C.F.: I’m always impressed by Joe R. Lansdale’s villains. They are real to me in a way that other bad guys are not. When they’re cruel, violent, or vicious, it’s because they’ve gotten away with it forever, and it works for them. They don’t see people as fellow human beings—they see them as obstacles or opportunities. They’ve never faced consequences, and they find the idea that they might insulting. They’re perfect for our time, because both conscience and consequences seem to be increasingly absent these days.

B.M.: The father in The Road is striking. He is saving his son in a post-apocalyptic world but at what price? Eventually he even sacrifices himself to keep his son alive. So, he is also the hero.

What do you try to do when cooking up a new villain for one of your books?

B.M.: I do the villain’s plan. This is the fun part of writing. Because the villain’s plan usually initiates the action of a novel. And the better the plan, the better the protagonist must be to overcome it.

Remember to Google all the nasty stuff to make the villain’s plan on a friend’s computer, not your own. Just in case.

I also want my villain to have an authentic motivation that is believable to the reader for doing whatever it is they are doing. The best thrillers are where the line between the villain’s goal and the protagonist’s is very thin and their motivations are equally admirable.

It’s hard to write villains you fundamentally disagree with, but it’s necessary. When I wrote Robert E. Lee in my Duty, Honor, Country series, I had a hard time agreeing with his choices, but I understood where he came from.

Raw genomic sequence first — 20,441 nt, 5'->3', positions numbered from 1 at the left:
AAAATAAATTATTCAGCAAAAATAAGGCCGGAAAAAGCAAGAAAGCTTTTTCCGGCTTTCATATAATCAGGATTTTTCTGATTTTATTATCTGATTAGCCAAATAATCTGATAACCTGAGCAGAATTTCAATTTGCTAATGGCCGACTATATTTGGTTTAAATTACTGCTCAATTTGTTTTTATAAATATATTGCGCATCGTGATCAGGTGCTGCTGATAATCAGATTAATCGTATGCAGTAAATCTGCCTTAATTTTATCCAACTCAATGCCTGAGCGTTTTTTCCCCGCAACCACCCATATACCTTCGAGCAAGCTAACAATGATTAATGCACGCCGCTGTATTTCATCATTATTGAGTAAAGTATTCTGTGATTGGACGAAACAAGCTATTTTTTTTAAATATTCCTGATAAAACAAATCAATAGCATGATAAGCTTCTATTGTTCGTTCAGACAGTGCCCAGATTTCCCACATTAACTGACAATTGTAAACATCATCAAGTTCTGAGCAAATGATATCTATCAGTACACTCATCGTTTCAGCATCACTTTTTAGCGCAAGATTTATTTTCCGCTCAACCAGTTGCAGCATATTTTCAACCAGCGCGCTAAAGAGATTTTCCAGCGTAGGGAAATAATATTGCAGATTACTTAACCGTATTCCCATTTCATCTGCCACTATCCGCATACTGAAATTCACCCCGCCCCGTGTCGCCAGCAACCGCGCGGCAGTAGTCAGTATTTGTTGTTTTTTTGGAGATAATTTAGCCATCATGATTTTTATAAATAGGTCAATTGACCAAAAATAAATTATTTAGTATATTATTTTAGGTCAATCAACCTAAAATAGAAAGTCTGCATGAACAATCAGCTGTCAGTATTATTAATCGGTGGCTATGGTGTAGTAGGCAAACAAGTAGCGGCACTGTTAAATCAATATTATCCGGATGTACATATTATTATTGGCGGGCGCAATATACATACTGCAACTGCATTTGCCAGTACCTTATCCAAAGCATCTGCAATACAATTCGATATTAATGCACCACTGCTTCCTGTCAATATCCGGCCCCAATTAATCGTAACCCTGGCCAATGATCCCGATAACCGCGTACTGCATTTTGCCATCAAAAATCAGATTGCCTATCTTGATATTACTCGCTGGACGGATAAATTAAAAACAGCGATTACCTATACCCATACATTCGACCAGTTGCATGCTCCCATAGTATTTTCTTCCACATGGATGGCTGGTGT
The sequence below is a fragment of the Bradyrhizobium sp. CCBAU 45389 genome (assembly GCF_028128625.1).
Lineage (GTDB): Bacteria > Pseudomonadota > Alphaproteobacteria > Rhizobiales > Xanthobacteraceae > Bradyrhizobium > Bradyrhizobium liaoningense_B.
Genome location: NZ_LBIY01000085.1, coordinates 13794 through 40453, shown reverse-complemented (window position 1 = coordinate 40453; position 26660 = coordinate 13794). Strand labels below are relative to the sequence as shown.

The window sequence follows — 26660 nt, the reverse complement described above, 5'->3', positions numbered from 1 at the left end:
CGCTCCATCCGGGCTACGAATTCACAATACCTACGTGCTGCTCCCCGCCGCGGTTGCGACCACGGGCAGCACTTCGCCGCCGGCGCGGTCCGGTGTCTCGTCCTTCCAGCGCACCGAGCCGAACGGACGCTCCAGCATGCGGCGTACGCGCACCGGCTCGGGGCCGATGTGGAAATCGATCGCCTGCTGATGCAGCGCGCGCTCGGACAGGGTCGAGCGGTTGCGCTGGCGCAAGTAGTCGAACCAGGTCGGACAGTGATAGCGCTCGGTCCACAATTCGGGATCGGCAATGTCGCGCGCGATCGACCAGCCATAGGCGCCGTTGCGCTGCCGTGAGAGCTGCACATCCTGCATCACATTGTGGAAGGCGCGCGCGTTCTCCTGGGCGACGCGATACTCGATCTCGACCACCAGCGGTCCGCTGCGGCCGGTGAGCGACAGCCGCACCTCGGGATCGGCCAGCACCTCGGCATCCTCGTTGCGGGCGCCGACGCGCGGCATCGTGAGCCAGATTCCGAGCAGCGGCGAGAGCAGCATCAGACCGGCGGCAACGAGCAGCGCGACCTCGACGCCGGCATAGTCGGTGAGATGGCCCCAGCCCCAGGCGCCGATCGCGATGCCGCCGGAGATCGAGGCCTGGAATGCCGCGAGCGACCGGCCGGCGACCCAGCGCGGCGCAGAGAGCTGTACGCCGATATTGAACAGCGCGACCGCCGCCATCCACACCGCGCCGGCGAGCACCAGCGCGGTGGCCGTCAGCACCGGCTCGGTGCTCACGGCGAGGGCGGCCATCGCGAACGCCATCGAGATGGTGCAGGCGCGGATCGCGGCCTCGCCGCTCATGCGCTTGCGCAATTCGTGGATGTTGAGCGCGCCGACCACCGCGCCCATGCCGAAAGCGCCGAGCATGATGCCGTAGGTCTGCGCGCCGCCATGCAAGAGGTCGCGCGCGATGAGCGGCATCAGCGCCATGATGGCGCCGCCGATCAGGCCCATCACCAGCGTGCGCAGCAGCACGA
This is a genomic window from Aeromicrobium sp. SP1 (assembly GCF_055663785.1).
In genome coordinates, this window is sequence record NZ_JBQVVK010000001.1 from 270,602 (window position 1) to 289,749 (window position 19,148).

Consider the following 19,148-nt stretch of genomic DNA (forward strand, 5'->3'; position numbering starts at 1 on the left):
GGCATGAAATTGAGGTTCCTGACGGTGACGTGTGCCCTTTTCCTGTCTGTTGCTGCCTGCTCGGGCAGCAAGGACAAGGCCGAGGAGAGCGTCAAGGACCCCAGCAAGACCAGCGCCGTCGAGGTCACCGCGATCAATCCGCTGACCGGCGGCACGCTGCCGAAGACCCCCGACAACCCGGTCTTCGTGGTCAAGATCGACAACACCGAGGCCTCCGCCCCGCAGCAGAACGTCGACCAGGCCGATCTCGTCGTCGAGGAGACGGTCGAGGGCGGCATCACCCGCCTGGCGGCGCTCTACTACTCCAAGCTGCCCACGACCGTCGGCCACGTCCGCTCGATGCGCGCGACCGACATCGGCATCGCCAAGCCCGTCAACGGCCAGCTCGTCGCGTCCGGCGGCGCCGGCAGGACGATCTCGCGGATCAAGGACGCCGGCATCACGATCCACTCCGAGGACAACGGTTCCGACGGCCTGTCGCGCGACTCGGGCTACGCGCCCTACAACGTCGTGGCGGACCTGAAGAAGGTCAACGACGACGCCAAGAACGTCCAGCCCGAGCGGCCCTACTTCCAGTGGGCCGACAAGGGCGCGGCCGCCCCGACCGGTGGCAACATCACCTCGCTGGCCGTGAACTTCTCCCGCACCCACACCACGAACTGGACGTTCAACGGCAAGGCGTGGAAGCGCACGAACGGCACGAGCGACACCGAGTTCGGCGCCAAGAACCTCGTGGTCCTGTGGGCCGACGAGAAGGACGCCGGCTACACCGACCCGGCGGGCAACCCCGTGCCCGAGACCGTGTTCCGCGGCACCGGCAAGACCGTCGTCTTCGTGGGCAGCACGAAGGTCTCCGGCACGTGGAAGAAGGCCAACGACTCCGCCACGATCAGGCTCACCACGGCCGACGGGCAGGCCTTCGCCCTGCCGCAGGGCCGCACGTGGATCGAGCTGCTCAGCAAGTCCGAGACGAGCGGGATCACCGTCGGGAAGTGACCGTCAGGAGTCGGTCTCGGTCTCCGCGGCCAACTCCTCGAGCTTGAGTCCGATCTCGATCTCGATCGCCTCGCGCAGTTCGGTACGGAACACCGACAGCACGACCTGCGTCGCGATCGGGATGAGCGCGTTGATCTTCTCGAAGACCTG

M.G.: Think of something awful they want, then try to understand why they want it so bad. What made them that way? How do they justify it? In China Lake, Chenille Wyoming wants a child and revenge on a high school flame, so she takes his little boy. She calls it God’s will.

It feels like we’re in an era where more stories are villain versus villain. Or villains become so popular (Darth Vader, Hannibal Lecter, Sylar in Heroes) they’re switched to a hero.

M.G.: I believe redemption is possible, and we should rejoice at it. And I believe redeemed bad guys should atone, big time, before they’re forgiven. Darth Vader got off easy. Killing the emperor, saying, ‘sorry, Luke,’ for the decades of mass murder, then dying—nope. That doesn’t make up for the force chokings and the younglings and Alderaan, dude.

Someone who is redeemed through a vast act of self-sacrifice, okay. Or spending a lifetime making amends—yes. Just letting them get away? Not so much.

I am actually more annoyed by the trend of thriller heroes—and especially heroines—who are so edgy that they’re extraordinarily messed up. Drugs, promiscuity, self-destructiveness, alienation from family, cruelty, avarice, thievery, corruption…why do I want to root for you?